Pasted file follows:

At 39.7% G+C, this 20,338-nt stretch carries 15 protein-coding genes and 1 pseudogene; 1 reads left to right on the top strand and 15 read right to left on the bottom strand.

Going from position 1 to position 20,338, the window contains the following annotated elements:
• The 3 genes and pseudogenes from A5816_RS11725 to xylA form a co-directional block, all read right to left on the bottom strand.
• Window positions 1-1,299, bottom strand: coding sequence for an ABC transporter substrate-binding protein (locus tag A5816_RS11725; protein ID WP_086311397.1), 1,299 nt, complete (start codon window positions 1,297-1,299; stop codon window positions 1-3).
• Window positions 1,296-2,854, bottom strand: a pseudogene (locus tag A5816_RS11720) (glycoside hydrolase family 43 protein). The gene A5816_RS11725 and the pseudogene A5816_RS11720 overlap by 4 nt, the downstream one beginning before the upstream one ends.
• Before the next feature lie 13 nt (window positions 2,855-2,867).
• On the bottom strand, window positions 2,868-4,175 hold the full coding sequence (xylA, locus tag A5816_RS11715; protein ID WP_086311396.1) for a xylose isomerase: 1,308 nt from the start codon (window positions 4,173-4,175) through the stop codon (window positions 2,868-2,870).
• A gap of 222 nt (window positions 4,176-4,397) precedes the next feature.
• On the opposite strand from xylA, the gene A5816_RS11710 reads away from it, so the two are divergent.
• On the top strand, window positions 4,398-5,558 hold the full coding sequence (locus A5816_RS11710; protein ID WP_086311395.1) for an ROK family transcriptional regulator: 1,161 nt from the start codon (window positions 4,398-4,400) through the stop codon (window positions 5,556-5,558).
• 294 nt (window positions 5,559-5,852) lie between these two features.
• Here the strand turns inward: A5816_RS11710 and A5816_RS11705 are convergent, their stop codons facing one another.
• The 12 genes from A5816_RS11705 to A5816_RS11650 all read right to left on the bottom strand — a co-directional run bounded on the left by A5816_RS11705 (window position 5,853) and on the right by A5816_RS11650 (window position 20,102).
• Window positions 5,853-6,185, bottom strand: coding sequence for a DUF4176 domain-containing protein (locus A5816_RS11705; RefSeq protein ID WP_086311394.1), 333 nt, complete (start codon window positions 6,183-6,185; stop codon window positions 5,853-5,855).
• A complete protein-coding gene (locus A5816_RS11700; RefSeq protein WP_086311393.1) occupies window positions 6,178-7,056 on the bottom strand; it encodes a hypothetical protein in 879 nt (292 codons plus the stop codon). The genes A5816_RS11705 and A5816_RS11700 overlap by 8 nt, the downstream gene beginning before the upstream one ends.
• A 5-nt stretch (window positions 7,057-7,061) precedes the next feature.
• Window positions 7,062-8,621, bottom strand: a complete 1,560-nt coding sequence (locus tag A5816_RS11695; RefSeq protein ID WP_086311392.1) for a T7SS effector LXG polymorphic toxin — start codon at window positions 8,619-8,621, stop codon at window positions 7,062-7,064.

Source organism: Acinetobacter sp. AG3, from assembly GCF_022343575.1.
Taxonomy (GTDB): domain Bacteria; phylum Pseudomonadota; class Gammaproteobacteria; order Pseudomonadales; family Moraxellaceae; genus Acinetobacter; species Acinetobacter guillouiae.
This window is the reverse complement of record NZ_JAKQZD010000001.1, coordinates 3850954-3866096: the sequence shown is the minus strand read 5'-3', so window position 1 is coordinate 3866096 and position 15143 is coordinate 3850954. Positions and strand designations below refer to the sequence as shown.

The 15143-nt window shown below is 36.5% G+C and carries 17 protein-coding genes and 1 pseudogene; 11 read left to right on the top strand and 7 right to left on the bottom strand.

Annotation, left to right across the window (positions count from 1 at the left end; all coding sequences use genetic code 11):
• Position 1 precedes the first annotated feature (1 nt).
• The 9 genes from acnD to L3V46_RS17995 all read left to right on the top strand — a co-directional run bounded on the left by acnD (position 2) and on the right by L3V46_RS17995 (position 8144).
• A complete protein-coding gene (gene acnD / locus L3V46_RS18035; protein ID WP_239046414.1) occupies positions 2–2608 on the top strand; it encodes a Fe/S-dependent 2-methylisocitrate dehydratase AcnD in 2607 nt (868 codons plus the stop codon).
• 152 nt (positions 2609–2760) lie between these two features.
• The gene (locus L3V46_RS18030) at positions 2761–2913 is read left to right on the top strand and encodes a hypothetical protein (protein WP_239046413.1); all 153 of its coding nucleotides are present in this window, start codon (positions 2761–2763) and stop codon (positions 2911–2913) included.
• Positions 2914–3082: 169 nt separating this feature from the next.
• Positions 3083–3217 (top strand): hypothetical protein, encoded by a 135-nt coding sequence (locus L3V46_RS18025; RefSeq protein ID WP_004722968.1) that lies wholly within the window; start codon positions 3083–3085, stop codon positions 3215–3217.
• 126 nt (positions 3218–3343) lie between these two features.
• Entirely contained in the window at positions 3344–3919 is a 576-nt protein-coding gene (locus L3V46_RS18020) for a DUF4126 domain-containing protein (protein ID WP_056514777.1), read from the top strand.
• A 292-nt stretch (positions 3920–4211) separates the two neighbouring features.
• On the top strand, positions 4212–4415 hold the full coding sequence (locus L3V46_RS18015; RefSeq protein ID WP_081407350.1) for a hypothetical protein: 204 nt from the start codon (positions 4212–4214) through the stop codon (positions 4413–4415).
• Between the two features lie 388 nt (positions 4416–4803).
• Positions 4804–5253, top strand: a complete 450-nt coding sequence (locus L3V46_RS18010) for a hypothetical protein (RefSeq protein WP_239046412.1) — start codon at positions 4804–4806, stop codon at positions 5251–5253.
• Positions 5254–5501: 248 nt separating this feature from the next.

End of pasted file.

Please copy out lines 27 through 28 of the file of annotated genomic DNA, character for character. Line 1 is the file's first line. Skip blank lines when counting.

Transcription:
• The gene (locus L3V46_RS18030) at positions 2761–2913 is read left to right on the top strand and encodes a hypothetical protein (protein WP_239046413.1); all 153 of its coding nucleotides are present in this window, start codon (positions 2761–2763) and stop codon (positions 2911–2913) included.
• Positions 2914–3082: 169 nt separating this feature from the next.